REVIEW: The Doloriad by Missouri Williams

There’s a febrile, hallucinatory quality to The Doloriad by Missouri Williams. It’s hard to quantify because it is so singularly non-linear, and that it seemingly isn’t actually about anything.

But maybe that’s incorrect. The Doloriad is, perhaps, an experiential exercise. It is, in fact, about experiencing the frenetically feverish narrative. About ingesting the sometimes delightfully, absurdly profound prose. There are, without a doubt, moments of truly inspired wordplay at work within the sometimes claustrophobic confines of The Doloriad’s pages. Moments that are evocative, that do more than simply create any kind of atmosphere but awaken vivid imagery within the mind’s eye that plays upon all the senses. Missouri Williams constructs passages that are equally mystifying and confounding; passages that left me staring after something a million miles in the distance like the titular, moon-eyed figure of Dolores.

For all of that, as inspired as the prose is, it is the wordplay and structure of The Doloriad that are also some of its biggest weaknesses. The perspective, a detached omniscient observer, moves without warning from one point to the next, jumps from one character to the next, without warning. Sometimes in the middle of a single paragraph you’ll find yourself inhabiting the headspace of two or three individuals—which is compounded by the fact that Williams pours everything into long, winding blocks of text that verge on the edge of rambling. Sometimes it almost feels as if The Doloriad is spilling in a heated rush from the mouth of a semi-delusional oracle, struck by inspiration and desperate to vacate their skull of a flood of words they can scarcely contain. It creates a tidal rush that pounds on and on, moving endlessly at a breathless pace that can occasionally be bewildering.

More than that, though, The Doloriad has a distinctly nihilistic lean to it. It exists in a fatalistic world somewhere on the other side of an enigmatic apocalypse that has all but annihilated humanity, leaving behind a handful of survivors to eke out something that could only generously be considered an existence. A cabal of family members who spend their days in the shattered hulk of a city ensconced in a labyrinthine forest who wile away their days in interminable nonsense and melodramas. It is in the observation of this family we discover that The Doloriad is about nothing so much as observing the—at times awful—activities of this family and its members as they crawl and clash and claw their way through an indecipherable stretch of time. Are they truly the last vestiges of mankind? Does it even matter? Are they all, to a one, utterly awful as if with the fall of civilization everything even resembling humanity itself has been obliterated from the survivors? Do they exist in a state of nature bordering on the primal where the only thing that matters is the satiation of urges? Does it even matter?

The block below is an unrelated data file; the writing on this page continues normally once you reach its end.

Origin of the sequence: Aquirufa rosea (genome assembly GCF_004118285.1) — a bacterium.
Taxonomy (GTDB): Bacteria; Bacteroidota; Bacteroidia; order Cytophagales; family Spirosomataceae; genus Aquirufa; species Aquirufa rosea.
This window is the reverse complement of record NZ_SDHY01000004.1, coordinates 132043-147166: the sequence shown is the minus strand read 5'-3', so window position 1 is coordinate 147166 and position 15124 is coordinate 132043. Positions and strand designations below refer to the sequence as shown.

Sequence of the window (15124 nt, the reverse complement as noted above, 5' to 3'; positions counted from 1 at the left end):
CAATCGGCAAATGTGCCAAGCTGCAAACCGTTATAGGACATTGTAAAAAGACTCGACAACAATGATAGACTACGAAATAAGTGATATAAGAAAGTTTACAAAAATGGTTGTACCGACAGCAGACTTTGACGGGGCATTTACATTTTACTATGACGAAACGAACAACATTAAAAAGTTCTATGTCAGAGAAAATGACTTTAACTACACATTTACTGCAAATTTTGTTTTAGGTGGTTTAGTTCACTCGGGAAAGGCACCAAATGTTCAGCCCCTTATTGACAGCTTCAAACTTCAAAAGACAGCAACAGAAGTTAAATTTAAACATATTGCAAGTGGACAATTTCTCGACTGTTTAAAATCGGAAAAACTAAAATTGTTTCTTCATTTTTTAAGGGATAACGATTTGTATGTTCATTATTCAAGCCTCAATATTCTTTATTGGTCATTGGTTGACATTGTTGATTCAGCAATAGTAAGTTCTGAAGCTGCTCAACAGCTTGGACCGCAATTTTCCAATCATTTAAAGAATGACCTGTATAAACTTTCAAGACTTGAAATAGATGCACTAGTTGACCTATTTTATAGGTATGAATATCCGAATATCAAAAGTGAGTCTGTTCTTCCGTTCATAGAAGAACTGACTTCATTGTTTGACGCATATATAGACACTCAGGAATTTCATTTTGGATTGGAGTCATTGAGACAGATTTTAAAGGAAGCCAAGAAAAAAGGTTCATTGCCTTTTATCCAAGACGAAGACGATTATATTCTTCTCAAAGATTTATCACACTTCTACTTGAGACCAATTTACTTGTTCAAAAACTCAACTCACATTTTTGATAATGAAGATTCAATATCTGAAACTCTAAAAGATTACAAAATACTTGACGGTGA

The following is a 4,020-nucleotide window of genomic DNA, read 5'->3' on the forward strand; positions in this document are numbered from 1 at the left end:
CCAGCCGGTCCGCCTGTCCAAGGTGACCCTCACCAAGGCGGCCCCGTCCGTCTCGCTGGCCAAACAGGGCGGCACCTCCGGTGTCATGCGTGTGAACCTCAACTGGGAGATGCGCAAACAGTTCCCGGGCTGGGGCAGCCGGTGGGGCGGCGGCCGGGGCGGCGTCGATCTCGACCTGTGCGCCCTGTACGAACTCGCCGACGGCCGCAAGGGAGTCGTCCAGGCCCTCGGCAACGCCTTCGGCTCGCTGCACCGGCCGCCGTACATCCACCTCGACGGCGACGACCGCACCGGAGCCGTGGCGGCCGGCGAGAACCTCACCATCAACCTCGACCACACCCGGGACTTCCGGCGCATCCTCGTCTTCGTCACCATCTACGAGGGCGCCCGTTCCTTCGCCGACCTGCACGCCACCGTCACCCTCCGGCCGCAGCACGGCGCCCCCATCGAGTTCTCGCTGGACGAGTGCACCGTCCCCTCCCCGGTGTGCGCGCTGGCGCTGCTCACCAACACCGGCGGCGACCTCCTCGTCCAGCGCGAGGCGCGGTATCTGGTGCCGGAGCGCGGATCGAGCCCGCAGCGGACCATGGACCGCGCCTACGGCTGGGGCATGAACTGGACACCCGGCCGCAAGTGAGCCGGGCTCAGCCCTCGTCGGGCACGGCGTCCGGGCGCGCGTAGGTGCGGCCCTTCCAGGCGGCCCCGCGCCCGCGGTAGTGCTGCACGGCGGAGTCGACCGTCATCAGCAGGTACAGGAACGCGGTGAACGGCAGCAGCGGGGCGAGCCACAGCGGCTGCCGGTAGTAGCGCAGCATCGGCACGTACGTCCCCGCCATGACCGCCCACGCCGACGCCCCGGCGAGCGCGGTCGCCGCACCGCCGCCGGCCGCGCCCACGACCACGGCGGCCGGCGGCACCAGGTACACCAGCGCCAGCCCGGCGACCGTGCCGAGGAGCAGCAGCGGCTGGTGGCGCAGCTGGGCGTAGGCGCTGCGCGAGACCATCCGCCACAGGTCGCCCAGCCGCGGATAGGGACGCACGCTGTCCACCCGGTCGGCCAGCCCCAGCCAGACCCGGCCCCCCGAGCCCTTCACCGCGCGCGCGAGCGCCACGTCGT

It doesn’t. In The Doloriad the only thing that matters is moving from the beginning that isn’t really even a beginning to the ending that can hardly be considered an end. The Doloriad is about the experience. A colossal moment built out of lesser moments that congeal to create something more, something less, something ultimately other. It’s not for everyone, not by a long shot, but it sits solidly with three stars as something truly unique that left me wondering about not so much the point of life but whether or not a thing even needs a point to begin with. The Doloriad is the debut novel of Missouri Williams and the breakout of a unique voice that maybe needs to be experienced.

Read The Doloriad by Missouri Williams

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Matt Davis

Matt Davis is a husband, father, and writer who makes his home in the fog-enshrouded moors of California’s San Joaquin Valley. An avid fan of escapism he spends what free time he can steal chronicling weird tales and misadventures—or watching cartoons and reading comics. But most of his days are spent hanging out with his wife and kids and their small menagerie of pets.